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In 2011, Americans took a whopping 10.4 billion trips on various means of public transportation. According to an update from the American Public Transportation Association this week, that’s an increase of 2.3 percent from the year before. It’s also the largest that number has been since way back in 1957. It should come as no surprise that the top spot is still held by 2008, when the U.S. saw gasoline prices soar north of $4 per gallon. Sound familiar?
“Two top reasons for the increased ridership are higher gas prices and in certain areas, a recovering economy with more people returning to work,” said Michael Melaniphy, the president and CEO of the APTA in a press release. “Since nearly sixty percent of trips taken on public transportation are for work commutes, it’s not surprising to see ridership increase in areas where the economy has improved.”
In California, the city of Oceanside saw an impressive 14.8 percent jump in the use of light rail transportation (including streetcars and trolleys) last year, with San Diego up 7.3 percent in the same category. Oceanside was also where commuter rail ridership increased by 21 percent over the course of 2011.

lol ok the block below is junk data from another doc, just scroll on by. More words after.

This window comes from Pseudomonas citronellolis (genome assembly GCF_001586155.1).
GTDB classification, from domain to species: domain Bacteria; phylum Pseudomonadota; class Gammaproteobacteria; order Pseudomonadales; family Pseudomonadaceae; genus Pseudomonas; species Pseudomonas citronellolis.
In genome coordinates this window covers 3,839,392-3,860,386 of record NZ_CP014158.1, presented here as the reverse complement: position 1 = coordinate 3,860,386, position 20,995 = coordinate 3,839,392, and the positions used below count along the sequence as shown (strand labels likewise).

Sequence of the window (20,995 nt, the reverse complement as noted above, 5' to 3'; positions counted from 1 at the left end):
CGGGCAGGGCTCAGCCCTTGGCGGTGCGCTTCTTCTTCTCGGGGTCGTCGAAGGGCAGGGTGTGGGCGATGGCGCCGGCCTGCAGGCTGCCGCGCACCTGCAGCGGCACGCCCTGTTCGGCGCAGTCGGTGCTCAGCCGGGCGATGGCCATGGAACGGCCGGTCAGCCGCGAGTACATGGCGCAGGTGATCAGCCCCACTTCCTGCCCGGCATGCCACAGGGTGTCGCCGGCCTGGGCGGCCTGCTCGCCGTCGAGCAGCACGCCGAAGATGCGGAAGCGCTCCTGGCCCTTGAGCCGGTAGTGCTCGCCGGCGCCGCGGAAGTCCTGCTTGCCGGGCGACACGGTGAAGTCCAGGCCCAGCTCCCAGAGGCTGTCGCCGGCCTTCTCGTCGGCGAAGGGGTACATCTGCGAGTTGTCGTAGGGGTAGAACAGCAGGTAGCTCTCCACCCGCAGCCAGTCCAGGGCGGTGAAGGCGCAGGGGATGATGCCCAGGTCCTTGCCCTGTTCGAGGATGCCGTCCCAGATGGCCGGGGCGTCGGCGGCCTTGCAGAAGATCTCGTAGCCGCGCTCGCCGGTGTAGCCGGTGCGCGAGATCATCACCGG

With gas prices steadily rising across the country, this trend towards public transit continues, even here in notoriously car-centric Los Angeles. A more recent APTA study shows that over the month of January, L.A. County MTA ridership was up 3 percent on the rails, 1 percent by bus. According to CBS Los Angeles, ridership on the Orange and Silver lines is up by a double-digit percentage.